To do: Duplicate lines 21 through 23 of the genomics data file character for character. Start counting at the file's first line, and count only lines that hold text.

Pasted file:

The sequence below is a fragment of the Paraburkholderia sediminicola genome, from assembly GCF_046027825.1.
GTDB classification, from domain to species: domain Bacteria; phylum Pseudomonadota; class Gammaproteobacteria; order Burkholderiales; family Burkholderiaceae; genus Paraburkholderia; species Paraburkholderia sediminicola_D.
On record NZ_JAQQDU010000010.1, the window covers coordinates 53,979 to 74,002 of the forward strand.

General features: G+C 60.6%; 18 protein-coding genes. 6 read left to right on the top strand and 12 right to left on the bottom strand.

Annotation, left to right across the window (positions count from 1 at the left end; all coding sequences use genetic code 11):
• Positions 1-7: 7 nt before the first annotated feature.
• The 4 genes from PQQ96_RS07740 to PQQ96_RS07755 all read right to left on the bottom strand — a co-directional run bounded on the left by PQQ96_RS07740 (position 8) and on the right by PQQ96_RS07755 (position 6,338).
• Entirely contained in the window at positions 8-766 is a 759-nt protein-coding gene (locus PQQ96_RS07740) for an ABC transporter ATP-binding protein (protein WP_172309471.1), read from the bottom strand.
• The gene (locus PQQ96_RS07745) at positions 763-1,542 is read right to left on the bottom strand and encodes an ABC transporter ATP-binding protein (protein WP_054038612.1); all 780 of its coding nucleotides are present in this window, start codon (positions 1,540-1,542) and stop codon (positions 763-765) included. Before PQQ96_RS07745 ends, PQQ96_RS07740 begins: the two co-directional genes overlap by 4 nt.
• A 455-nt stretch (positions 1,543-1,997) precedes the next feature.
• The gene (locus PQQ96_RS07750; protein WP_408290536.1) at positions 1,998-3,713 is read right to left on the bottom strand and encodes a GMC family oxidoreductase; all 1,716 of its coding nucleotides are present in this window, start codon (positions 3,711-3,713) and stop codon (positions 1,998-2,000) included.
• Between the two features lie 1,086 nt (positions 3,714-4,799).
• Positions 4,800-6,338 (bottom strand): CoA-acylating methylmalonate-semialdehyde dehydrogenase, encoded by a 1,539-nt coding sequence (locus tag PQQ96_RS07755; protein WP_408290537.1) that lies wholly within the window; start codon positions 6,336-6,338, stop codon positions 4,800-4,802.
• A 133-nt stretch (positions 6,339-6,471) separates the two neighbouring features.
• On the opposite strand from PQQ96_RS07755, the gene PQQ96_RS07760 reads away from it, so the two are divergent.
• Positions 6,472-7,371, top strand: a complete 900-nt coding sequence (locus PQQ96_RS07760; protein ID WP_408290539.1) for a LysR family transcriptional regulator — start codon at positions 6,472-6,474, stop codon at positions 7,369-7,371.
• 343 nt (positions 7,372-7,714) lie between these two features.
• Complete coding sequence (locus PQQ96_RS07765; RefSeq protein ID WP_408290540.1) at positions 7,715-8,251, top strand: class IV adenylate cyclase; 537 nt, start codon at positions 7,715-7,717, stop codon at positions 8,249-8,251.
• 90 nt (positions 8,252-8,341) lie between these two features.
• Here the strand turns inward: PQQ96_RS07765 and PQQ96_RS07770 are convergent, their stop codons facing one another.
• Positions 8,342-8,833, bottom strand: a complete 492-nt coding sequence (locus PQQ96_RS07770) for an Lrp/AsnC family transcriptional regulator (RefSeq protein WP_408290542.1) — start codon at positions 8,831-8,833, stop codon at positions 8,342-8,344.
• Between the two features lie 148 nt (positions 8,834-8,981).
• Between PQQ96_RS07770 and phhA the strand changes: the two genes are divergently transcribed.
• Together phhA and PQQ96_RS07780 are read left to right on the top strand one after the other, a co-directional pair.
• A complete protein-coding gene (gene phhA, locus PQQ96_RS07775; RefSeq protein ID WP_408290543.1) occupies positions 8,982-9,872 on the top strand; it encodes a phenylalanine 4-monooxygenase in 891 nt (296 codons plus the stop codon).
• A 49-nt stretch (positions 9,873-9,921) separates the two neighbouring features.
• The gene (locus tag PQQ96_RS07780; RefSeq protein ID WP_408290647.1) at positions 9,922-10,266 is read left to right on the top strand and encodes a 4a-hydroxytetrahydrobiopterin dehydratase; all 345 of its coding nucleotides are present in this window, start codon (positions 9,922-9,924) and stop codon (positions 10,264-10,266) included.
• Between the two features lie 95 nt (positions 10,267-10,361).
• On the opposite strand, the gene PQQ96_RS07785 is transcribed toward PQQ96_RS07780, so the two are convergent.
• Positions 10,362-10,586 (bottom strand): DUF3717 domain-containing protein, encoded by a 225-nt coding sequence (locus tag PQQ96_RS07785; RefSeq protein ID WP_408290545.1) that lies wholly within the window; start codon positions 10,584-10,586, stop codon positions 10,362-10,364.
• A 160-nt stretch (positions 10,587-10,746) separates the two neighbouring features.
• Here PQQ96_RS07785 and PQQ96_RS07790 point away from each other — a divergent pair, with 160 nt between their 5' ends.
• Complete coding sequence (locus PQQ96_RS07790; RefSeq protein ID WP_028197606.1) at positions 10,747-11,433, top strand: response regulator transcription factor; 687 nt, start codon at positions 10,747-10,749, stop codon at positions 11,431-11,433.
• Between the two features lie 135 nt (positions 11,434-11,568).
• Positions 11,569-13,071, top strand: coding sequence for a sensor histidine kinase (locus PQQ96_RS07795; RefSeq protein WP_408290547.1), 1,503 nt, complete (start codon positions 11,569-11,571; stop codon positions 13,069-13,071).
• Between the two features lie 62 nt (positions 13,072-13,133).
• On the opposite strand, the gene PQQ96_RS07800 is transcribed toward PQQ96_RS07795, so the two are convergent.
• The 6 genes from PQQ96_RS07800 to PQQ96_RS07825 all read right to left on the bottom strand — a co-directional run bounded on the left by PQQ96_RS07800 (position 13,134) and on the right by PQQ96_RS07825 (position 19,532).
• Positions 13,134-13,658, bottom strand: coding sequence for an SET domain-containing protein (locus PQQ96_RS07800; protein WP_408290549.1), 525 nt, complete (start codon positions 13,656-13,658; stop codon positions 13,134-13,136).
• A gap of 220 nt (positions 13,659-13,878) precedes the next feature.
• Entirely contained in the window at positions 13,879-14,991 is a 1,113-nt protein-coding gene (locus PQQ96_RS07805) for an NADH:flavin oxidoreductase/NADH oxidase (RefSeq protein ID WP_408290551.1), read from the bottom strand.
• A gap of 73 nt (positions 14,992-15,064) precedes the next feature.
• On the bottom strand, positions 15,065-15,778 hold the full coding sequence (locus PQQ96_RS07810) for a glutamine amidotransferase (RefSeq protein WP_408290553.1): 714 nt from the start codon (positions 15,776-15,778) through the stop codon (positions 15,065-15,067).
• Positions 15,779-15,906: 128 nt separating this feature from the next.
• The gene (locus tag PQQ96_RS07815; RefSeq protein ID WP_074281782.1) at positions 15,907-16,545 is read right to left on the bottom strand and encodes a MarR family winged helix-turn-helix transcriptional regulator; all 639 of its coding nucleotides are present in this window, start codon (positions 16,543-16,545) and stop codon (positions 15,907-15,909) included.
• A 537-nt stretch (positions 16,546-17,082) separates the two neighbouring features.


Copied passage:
• Positions 8,342-8,833, bottom strand: a complete 492-nt coding sequence (locus PQQ96_RS07770) for an Lrp/AsnC family transcriptional regulator (RefSeq protein WP_408290542.1) — start codon at positions 8,831-8,833, stop codon at positions 8,342-8,344.
• Between the two features lie 148 nt (positions 8,834-8,981).
• Between PQQ96_RS07770 and phhA the strand changes: the two genes are divergently transcribed.